5 Things You Need To Know About Coffee

To coffee or not to coffee?…a question we receive often.

Bottom line:  It all depends on how well you are able to regulate your blood sugar.

Most people with hypothyroidism have a very difficult time regulating blood glucose levels as a result of chronically low glycogen reserves stored in the liver (an adaptive stress response).  In cases such as this, it is not so much a question of whether to drink coffee or not, as much as it about how and when you drink coffee.

5 things you need to know about drinking coffee:

  1. It is not a requirement for healing. Meaning if coffee has never been your thing, do not just start drinking it with the hopes that if you do, you will feel better. While some can tolerate coffee and even enjoy the benefits it does have to offer, it is not for every body.
  2. It does not matter how you drink it. I like to add cream, sugar and collagen to my coffee. Josh likes his black and with sugar. Point is, it does not matter how you drink it, nor does adding or subtracting any of the above mentioned make it better or worse. If you feel adding the extra cream, butter, coconut oil or ghee helps you tolerate the caffeine, great, however…
  3. Coffee should never be considered a meal. Most people are in an state where their adrenals and their thyroid are being negatively affected by the overall chronic stress of life. The caffeine in coffee increases stress hormones potentially pushing the body deeper into a heightened state. In this state the body requires a good balance of nutrition from whole foods to help maintain adequate blood glucose balance.
  4. Coffee should never be consumed on an empty stomach. For those of you in a hypothyroid state, waking up and drinking coffee is one of the worst things you can do to manage your blood sugar. If you wake up with low body temperatures your body is showing you it is in an energy deficit, which leads to an increase in the release of stress hormones (low body temperature – elevated stress hormone). As mentioned above, the stimulating affects of the caffeine have the potential to drive this dysfunction and the result is you chasing your blood sugar for the remainder of the day (cravings, never quite satiated).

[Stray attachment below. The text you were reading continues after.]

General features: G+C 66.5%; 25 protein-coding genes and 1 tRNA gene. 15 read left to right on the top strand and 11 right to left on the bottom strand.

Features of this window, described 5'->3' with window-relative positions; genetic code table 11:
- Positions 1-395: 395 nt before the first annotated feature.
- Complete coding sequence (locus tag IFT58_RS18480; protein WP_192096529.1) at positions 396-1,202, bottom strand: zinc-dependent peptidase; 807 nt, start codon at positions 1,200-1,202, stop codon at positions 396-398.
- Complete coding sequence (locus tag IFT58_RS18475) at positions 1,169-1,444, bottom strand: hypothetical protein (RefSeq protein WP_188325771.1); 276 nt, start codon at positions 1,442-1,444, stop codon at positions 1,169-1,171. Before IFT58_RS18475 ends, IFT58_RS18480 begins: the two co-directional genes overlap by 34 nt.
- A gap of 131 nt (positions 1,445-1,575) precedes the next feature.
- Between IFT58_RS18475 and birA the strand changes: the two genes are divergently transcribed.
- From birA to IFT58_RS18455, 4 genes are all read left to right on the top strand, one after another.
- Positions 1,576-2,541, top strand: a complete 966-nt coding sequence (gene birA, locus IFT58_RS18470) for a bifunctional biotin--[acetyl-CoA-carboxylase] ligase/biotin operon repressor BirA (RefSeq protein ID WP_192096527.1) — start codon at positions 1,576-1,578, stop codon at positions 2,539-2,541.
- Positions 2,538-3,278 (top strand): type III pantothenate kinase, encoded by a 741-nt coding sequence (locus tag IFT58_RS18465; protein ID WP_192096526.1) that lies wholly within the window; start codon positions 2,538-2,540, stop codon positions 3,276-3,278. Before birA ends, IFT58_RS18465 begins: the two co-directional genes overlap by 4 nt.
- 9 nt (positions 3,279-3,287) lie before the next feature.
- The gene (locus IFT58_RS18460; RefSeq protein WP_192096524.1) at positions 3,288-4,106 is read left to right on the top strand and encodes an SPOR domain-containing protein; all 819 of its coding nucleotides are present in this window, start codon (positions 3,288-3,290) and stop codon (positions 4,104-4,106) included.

5. Coffee interferes with the absorption of your thyroid medications. Research has shown that having coffee at the same time, or soon after taking your thyroid medication significantly lowers the absorption of thyroid medication in the intestines making it much less effective.

How will you know if coffee is working for you?

Pay attention to how caffeine makes you feel. Do you require caffeine to function (ie. energy, bowel movements, mood)? Does it leave you feeling jittery, sweaty, unable to settle/anxious? Depressed? Do you experience digestive discomfort when drinking coffee? GERD? Do you have disrupted sleep?

How to make it work for you

These are all great questions to ask yourself as you assess whether coffee is supportive or disruptive to your healing process.

Using body temperature and pulse to assess how your body is responding to your coffee routine can also be very informative.  Are your energy levels staying consistent with your body temperature and pulse? Is your pulse elevated (>85bpm)? Did your temperature rise or fall?

If you find it might not be supporting you in the ways you had hoped, sometimes something as simple as having your coffee following a meal can make all the difference.

Sometimes taking a break from the coffee can offer you a better sense of the effects it might be having on you.

Sounds unmanageable but you might just find it significantly reduces the stress load on your system and helps you to feel a sense of calm, clarity and more restful and restorative sleep.

 

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